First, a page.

Enduring Freedom



Director: Emma Rice
Director: Roland Jaquarello
Author: Anders Lustgarten

Details: Finborough Theatre, Finborough Road, SW10 9ED
Tube: West Brompton
Performances: Tue-Sat 7.30 pm, Matinees Sat and Sat 3 pm (until 30 August 2008)
Running time: 2h

Photo Credit: Tanya Ryno. C.C. License.In short: A look back at the World Trade Center attacks and how they led a man to stray from his wife, political party and community.

In full: Post-9/11 grief for New Jersey firefighter Tom McFarlane leads to political activism and marital discord in Enduring Freedom, a well meaning but deficient look at America's reaction to the 2001 terrorist attacks.

Everyone has a coping mechanism when the Twin Towers have just crashed and many - including Tom (Vincent Riotta) - are learning their loved ones won't return home. Tom's wife, Susan (Lisa Eichhorn of The Europeans), goes borderline obsessive-compulsive with table settings before taking up art class, while Hanna Schneider (Equus' Fiz Marcus) turns in on herself from fear. Ray Villapiano (Charlie Roe) rants about levelling 'Ooga Booga Land' with bombs. As for Tom, he scoffs at the US government, which he believes ignored warning signs and wrongly lured an emotionally volatile country toward war.

Had the bulk of the plot been set a year, or several years, later, writer Anders Lustgarten's storyline would have been more fitting. But coming from the perspective of an American who witnessed the 9/11 aftermath, most of the country initially was too shocked to haggle Democrat-versus-Republican. Only later, when news of progress in Afghanistan had slimmed and the motives for Iraq invasion had evaporated, did protests and Bush bashing escalate. A major point of Lustgarten's plot is that Tom joined an unpopular minority, but the political disputes between Susan and him - and the rest of his community - feel contrived and heavy-handed.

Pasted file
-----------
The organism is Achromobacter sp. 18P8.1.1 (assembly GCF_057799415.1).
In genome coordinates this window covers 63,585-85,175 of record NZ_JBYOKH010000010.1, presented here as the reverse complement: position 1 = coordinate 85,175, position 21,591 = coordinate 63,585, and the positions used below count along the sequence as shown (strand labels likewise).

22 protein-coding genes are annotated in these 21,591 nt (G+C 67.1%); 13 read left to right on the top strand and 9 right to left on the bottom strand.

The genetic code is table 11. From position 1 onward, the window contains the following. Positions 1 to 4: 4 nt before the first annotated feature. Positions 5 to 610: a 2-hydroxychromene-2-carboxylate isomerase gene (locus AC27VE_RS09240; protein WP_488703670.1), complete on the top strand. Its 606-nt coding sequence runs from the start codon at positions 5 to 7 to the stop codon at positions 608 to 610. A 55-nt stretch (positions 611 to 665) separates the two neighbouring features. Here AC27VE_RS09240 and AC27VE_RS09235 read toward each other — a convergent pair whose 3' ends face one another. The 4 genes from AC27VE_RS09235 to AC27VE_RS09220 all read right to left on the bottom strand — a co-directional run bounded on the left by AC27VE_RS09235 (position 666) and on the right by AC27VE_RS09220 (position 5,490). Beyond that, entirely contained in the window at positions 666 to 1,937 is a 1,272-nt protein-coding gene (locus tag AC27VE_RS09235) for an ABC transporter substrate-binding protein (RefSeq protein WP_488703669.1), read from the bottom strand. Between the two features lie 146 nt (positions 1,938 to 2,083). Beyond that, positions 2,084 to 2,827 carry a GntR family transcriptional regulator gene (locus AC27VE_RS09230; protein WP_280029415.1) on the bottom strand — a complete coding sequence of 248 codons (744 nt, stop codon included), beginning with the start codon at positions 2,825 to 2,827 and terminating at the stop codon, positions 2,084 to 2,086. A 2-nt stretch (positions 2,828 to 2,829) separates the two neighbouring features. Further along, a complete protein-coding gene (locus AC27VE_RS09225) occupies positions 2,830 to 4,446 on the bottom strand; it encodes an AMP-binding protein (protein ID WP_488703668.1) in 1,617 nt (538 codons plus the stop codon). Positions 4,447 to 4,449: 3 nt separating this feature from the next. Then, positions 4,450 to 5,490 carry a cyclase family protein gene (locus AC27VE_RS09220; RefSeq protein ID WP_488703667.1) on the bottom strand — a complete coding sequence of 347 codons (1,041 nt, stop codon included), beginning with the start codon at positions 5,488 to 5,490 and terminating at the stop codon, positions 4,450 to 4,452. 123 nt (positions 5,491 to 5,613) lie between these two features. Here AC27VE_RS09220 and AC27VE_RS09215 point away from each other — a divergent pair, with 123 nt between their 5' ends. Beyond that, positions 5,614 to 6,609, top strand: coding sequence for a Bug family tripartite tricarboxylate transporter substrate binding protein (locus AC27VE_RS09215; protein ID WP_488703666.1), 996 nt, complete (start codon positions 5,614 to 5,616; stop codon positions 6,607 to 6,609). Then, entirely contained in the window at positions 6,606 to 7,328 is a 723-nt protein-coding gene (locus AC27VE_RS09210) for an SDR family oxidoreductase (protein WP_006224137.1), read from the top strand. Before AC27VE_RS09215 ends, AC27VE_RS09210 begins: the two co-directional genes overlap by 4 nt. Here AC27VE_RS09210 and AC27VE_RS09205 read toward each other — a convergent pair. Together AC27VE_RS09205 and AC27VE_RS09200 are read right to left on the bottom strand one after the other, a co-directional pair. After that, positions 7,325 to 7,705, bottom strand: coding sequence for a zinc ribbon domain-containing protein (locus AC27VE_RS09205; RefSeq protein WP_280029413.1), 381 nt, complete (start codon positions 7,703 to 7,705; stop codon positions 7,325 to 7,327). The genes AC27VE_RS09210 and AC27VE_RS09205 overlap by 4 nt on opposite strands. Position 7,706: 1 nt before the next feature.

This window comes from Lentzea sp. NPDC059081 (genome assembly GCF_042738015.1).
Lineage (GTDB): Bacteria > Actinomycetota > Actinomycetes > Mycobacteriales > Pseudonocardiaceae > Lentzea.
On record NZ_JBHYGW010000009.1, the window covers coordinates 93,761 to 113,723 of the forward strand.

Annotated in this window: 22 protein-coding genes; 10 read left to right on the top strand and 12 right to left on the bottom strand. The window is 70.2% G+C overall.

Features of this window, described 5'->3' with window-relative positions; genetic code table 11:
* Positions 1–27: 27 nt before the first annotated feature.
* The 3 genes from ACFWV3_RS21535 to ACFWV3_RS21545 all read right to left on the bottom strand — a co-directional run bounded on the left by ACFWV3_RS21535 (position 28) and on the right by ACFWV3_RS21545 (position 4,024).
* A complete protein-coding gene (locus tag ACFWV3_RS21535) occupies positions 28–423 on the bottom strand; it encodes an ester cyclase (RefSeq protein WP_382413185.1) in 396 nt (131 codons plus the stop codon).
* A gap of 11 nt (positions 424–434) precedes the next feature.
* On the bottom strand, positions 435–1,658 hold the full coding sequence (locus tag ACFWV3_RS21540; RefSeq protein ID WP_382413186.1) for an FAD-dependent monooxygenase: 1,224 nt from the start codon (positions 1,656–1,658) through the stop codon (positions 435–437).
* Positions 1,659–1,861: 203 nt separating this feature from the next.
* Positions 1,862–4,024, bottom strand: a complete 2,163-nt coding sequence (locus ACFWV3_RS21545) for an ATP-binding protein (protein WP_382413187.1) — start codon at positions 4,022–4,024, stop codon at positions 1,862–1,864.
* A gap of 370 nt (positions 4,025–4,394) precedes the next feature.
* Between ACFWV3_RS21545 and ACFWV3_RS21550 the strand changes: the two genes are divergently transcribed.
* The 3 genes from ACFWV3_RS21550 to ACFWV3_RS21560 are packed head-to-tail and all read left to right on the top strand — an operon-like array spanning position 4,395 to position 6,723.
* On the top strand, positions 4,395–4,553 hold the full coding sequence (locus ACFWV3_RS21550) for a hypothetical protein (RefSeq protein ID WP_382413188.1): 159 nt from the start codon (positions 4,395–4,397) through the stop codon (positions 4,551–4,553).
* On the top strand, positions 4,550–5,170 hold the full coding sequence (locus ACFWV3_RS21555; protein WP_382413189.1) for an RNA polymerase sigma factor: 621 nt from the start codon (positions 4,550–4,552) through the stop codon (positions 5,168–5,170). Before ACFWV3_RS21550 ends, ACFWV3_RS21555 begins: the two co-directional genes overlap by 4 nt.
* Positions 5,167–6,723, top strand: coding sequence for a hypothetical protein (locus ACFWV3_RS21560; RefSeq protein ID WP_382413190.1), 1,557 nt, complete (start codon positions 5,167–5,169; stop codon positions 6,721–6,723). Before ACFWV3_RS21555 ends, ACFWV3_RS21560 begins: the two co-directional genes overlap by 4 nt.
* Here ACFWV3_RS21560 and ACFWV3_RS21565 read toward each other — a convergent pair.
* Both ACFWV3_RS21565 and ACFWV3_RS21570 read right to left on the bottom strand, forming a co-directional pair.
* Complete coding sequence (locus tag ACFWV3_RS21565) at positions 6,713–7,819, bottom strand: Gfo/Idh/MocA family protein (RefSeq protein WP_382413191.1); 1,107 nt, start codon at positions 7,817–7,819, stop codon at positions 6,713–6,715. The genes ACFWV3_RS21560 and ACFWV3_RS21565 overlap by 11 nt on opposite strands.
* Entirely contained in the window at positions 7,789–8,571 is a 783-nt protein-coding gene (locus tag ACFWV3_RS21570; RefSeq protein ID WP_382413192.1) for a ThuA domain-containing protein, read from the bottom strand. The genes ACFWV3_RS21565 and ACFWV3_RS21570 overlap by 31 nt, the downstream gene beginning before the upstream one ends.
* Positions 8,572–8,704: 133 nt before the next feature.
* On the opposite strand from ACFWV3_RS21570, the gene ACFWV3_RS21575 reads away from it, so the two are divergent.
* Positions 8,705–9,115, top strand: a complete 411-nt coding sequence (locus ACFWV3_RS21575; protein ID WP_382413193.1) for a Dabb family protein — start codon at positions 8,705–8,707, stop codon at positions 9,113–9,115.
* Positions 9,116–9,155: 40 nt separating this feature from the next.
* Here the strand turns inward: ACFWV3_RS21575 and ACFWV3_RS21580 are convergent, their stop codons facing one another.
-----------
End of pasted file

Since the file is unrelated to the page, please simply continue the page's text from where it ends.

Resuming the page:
Enduring Freedom, which shares the name as the US mission in Afghanistan, holds together enough for a smaller venue, but remains an unexpectedly foul-mouthed venture with scenes that jump unpredictably across months and years. The dialogue lacks US nuance (Americans don't say "row" or "I don't know what you're on about"), and accents for characters other than the McFarlanes waiver throughout.

On the positive side, the show's main prop - an interactive wooden American flag - is inventive, proving why designer Vanessa Hawkins (Hollyoaks), was nominated for best set design by the Irish Times Theatre Awards. And Eichhorn's portrayal of a woman broken by her son's death and husband's alienation is both sweet and moving.

Lustgarten, a British playwright of American parentage, has worked as a political activist and been banished from UK prisons and arrested by Turkish secret police. He clearly has strong views to share on terrorism and warfare, but just seven years after the Trade Center attacks, poor timing and stumbling presentation muffle the message.

- Jill Hilbrenner

Other Critic
- 'Anders Lustgarten’s play unsentimentally evokes the post-9/11 grief and paranoia that gripped America and the changing political landscape of the two years from 2001 to 2003.' Carole Gordon, Whatsonstage








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